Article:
All PRIVACY Forum materials are available through the Internet Gopher system
via a gopher server on site "gopher.vortex.com".  

Access to PRIVACY Forum materials is also available through the Internet
World Wide Web (WWW) via the Vortex Technology WWW server at the URL:
"http://www.vortex.com"; full keyword searching of all PRIVACY Forum files
is available via WWW access.


   Quote for the day:

	"He sold his soul for rock n' roll."

		-- "Wolfman Jack" (Robert Weston Smith)
		   Voiceover from the trailer for
		   "Phantom of the Paradise" (Harbor Productions; 1974)


Date:    Thu, 21 May 98 13:31 PDT
From:    lauren@vortex.com (Lauren Weinstein; PRIVACY Forum Moderator)
Subject: Sex, Crime, and Banner Ads

Greetings.  As the World Wide Web has exploded onto the world in all
directions, the rise of the "banner ad" has been impossible to ignore.
These are the typically rectangular advertisements that pop up in various
locations on many web pages, with the goal of convincing the viewer to
"click-through" to the ads' sponsoring web pages.  Some of these ads are
direct and to the point.  Others are purposely vague, trying to depend on
curiosity to drive the user's mouse clicks.

A variety of different business models exist for banner ads, some more
successful than others.  There is nothing intrinsically wrong with the
banner ad concept; such ads can be useful and benign revenue producing tools
when presented responsibly.  But what happens when the subject of the ad is
sexually oriented, or promoting a service that is illegal or highly risky
for the viewer to use?

Such appears to be the case with some of the ads presented by DoubleClick
Inc. of New York City, one of the net's largest banner ad firms.  Their ads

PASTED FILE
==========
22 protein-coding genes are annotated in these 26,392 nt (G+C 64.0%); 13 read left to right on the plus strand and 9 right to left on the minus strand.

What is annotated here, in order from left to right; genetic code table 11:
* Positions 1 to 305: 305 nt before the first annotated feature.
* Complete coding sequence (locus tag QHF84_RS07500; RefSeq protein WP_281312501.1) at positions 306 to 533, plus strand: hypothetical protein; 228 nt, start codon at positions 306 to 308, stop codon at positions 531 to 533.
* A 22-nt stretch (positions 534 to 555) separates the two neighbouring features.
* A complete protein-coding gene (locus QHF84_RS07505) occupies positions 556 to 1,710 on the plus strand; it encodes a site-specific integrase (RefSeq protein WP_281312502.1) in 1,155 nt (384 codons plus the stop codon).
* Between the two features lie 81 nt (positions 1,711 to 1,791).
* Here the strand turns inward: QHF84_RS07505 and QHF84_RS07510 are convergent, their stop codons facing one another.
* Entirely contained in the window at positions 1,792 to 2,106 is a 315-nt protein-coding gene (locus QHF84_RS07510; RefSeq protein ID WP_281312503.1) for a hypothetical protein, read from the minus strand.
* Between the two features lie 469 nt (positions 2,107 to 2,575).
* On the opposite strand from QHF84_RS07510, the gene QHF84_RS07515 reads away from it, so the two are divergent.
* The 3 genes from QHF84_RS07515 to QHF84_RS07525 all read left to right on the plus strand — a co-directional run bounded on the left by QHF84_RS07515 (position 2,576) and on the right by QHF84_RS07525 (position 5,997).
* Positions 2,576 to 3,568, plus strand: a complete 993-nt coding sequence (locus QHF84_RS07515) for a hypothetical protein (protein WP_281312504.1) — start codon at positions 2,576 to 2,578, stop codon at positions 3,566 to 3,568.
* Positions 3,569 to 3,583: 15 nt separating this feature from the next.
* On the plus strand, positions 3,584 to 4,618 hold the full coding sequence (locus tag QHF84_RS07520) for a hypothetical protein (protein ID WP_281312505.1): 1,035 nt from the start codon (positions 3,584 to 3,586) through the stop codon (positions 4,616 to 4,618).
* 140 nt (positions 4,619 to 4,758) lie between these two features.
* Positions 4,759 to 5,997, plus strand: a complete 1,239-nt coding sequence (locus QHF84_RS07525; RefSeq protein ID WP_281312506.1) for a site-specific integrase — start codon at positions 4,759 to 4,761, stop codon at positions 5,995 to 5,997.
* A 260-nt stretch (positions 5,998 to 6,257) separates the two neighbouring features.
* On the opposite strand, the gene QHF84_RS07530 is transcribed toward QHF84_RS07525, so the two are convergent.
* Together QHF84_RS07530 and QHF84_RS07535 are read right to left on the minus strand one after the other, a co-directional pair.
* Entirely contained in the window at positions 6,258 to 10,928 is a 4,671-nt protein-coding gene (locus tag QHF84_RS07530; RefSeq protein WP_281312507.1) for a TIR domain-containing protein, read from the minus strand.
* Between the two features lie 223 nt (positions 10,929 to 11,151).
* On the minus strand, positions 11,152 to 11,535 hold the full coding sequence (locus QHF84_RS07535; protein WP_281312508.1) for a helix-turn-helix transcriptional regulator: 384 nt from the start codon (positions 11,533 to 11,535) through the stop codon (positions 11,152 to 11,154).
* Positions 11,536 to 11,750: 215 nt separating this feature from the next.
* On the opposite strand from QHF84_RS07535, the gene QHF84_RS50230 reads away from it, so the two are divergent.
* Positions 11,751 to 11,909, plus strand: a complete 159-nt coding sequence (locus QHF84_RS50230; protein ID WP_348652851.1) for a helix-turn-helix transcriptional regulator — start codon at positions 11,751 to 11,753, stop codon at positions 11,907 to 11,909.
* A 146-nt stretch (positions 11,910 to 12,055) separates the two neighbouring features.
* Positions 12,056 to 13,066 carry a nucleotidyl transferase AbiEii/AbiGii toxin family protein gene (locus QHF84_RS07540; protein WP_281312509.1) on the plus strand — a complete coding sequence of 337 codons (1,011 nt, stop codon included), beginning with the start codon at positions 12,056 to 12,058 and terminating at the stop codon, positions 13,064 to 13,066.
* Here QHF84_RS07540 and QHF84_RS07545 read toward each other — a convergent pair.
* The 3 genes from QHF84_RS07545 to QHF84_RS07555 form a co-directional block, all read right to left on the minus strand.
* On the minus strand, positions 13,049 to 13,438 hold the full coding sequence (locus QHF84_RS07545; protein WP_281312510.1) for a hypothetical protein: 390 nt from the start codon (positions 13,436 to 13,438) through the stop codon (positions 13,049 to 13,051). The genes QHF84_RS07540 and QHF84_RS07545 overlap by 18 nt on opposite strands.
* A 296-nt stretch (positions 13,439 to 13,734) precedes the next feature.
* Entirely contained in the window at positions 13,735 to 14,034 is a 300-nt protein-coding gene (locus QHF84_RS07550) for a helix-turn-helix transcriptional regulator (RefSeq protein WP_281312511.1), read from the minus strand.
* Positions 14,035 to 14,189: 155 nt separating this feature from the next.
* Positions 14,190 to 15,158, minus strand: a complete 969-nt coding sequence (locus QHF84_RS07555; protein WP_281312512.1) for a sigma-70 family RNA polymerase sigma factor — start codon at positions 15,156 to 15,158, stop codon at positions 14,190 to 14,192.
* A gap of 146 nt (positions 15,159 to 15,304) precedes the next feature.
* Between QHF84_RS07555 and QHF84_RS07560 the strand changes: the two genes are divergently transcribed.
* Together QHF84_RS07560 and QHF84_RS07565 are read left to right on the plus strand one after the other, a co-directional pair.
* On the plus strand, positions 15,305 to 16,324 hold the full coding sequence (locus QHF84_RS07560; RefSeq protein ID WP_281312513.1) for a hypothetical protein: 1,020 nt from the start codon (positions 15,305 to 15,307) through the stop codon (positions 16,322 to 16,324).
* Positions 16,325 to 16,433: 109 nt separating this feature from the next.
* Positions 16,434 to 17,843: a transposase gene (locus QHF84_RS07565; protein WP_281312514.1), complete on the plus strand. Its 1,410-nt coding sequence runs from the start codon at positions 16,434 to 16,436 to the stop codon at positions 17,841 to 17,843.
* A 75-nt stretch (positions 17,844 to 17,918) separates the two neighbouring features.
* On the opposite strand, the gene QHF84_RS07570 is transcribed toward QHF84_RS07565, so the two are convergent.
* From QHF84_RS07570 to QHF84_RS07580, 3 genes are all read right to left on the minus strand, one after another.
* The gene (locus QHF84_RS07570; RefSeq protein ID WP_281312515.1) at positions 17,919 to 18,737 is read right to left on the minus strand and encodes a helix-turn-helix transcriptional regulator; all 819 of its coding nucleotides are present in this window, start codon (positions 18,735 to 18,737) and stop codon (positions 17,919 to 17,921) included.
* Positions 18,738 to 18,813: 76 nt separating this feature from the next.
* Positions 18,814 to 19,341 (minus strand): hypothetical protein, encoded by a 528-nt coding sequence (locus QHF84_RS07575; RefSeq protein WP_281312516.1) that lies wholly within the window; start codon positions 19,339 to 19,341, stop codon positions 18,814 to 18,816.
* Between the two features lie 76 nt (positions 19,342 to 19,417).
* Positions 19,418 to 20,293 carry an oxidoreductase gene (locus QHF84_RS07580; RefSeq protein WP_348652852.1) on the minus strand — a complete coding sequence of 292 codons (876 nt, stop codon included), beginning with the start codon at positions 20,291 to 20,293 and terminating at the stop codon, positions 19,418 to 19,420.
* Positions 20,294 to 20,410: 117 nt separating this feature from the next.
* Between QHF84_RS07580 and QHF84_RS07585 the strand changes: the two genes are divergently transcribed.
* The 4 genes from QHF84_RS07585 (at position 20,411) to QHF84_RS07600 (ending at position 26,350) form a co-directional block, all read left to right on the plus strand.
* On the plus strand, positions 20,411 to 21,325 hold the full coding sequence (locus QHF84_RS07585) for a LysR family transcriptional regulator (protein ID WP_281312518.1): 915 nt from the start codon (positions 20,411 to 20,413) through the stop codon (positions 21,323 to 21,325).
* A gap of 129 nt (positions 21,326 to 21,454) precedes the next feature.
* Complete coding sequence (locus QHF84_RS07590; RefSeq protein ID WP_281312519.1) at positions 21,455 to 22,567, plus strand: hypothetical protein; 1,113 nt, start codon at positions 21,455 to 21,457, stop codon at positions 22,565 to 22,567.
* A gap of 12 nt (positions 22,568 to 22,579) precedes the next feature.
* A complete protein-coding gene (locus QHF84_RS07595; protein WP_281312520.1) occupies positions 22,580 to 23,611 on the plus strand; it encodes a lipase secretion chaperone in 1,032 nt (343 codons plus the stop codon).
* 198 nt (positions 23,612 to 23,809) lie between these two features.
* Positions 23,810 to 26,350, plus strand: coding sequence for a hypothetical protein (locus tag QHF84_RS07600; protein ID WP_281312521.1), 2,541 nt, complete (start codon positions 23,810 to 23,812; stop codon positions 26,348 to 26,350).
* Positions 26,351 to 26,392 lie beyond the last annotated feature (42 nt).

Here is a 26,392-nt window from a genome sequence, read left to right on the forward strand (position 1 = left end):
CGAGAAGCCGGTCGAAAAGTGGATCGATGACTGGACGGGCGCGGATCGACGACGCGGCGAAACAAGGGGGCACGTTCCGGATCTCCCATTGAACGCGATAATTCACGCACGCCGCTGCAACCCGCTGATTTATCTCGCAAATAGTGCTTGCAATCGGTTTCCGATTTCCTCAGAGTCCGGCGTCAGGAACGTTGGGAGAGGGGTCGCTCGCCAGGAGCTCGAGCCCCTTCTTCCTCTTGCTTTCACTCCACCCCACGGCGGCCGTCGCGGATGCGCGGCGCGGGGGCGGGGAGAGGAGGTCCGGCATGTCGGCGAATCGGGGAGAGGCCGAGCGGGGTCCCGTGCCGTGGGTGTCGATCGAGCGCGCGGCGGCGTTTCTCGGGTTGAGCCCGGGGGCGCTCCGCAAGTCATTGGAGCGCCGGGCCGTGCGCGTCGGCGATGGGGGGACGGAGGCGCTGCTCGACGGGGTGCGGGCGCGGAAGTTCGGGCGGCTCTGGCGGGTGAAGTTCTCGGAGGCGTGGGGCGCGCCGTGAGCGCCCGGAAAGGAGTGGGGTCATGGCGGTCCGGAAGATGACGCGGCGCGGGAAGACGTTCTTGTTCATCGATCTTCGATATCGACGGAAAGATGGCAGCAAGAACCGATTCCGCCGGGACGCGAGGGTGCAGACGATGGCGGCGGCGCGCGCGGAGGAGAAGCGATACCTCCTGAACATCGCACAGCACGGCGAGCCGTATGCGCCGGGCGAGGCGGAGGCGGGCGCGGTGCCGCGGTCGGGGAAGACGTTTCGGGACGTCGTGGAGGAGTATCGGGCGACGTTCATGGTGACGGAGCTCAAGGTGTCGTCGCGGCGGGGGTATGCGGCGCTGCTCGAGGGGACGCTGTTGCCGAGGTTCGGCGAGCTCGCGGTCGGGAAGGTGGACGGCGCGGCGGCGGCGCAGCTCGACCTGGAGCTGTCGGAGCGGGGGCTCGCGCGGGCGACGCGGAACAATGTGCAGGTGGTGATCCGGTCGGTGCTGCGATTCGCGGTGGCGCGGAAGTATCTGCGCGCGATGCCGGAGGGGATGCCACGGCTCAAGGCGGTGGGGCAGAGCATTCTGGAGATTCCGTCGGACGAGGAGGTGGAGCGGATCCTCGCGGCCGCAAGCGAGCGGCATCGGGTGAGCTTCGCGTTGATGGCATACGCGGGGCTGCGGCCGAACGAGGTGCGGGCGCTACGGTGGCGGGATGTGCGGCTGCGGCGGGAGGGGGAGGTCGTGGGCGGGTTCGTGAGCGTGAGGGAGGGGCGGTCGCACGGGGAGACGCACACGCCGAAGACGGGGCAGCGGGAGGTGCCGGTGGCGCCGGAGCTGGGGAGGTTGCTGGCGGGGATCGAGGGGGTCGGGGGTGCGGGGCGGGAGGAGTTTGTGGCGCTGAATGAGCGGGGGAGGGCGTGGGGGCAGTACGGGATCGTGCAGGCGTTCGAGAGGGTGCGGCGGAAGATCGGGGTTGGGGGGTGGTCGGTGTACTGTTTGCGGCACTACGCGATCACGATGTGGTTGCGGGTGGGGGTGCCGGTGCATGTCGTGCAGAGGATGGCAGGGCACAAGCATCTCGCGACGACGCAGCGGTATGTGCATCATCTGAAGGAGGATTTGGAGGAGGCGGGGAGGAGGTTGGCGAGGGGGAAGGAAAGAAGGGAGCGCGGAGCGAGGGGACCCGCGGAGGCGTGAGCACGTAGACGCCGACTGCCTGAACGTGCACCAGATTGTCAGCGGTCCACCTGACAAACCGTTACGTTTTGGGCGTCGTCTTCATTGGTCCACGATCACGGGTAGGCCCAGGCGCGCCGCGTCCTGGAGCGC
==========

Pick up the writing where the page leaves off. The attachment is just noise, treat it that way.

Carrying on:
are displayed at a very broad array of sites, including some of the net's
most widely used and highly respected search engines.  Some of DoubleClick's
ads appear on a seemingly random basis, while others are tied to user keyword
information passed to them from the search engines themselves. 

In my discussions with a spokesman for one of the larger web sites using
DoubleClick, Digital Equipment Corporation's "AltaVista" search site, it
appeared that he had no idea what sorts of ads might be presented to
AltaVista users via DoubleClick, and he didn't seem particularly
concerned about the issue.

When search engines use DoubleClick, it is possible for sexually oriented
ads to be returned in response to completely "innocent" search keywords,
simply because those words could potentially be used in a sexual context.
In at least one case reported to me (and easily verified) a search for
religious material returned such ads routinely, due apparently to this sort
of "double-meaning" assumption.  In an era where there are those pushing for
rather draconian Internet censorship, it seems unwise in the extreme to be
supplying such ads where they can be so easily seen by children or others
who might be offended by such materials.  Why play into the hands of the

Even worse is the promotion of activities that might get the user arrested!
A heavy component of DoubleClick's ad inventory appears to be for various
"online casinos."  Most of these seem to be offshore, many on the same
islands which have harbored various phone scams in the past.  Some states
and the federal government have been taking action against U.S. parties who